Posts Tagged ‘ video transmission ’

BNC-100 CCTV Video and Power Cable

Friday, April 8th, 2011

The BNC-100 CCTV Video and Power Cable is one item offered by Security Camera King (SCK) that combines two functions into one unit.  This cable provides the means for both video transmission from the digital video security camera to the Digital Video Recorder or DVR and the power supply from the power distribution box or plug-in transformer to the camera.

Video transmission signals are a special type of radio frequency signal.  These signals can be transported in many different ways.  For example, digital video cameras can send the video transmissions wirelessly using on-board transmitters and antennas to corresponding wireless receivers.  The other option involves using wires or cable.

There are many different types of wiring or cable that can be used as video transmission cable for digital video security cameras.  CAT5 Ethernet Twisted pair cable, for example, can be used to send video transmission signals depending on the strength of the signal and the length of the cable run.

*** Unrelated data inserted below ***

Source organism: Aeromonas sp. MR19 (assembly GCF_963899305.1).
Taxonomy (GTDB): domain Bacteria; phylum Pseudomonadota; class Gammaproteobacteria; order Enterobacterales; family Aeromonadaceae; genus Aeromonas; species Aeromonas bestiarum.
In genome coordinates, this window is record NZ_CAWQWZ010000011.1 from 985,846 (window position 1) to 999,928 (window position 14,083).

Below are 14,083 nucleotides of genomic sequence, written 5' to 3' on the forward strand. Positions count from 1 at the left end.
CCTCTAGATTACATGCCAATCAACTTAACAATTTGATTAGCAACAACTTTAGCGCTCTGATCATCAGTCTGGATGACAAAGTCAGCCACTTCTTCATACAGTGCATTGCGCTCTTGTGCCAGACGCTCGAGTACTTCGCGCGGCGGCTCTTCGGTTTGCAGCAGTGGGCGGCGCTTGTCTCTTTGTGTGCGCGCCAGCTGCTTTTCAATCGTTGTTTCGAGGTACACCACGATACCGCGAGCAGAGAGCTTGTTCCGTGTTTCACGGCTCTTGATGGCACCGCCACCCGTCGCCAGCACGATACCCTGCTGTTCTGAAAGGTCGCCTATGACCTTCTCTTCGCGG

The most popular type of cable however, is RG-59 Coaxial Cable.  This cable is advantageous for several reasons.  First it provides a prefect medium for which the signal can travel without excessive degradation of the signal.  Secondly, it is sheathed to prevent interference to the signal.  BNC-100 CCTV Video and Power Cable is RG-59 coaxial cable.

Our BNC-100 CCTV Video and Power cable is pre-cut to a length of exactly 100 feet.  Each end of the cable has a pre-installed female BNC type connector for connecting the camera end and the DVR end of the cable.  There is no need to mess with cutting or stripping wire and twisting or crimping connectors since that is already done for you.

In addition, our BNC-100 CCTV Video and Power Cable also contains a one pair (two wire) DC power supply cable.   This cable is terminated on each end with one male and one female PT-3 2.5mm power plug for easy connection to the camera and the power supply.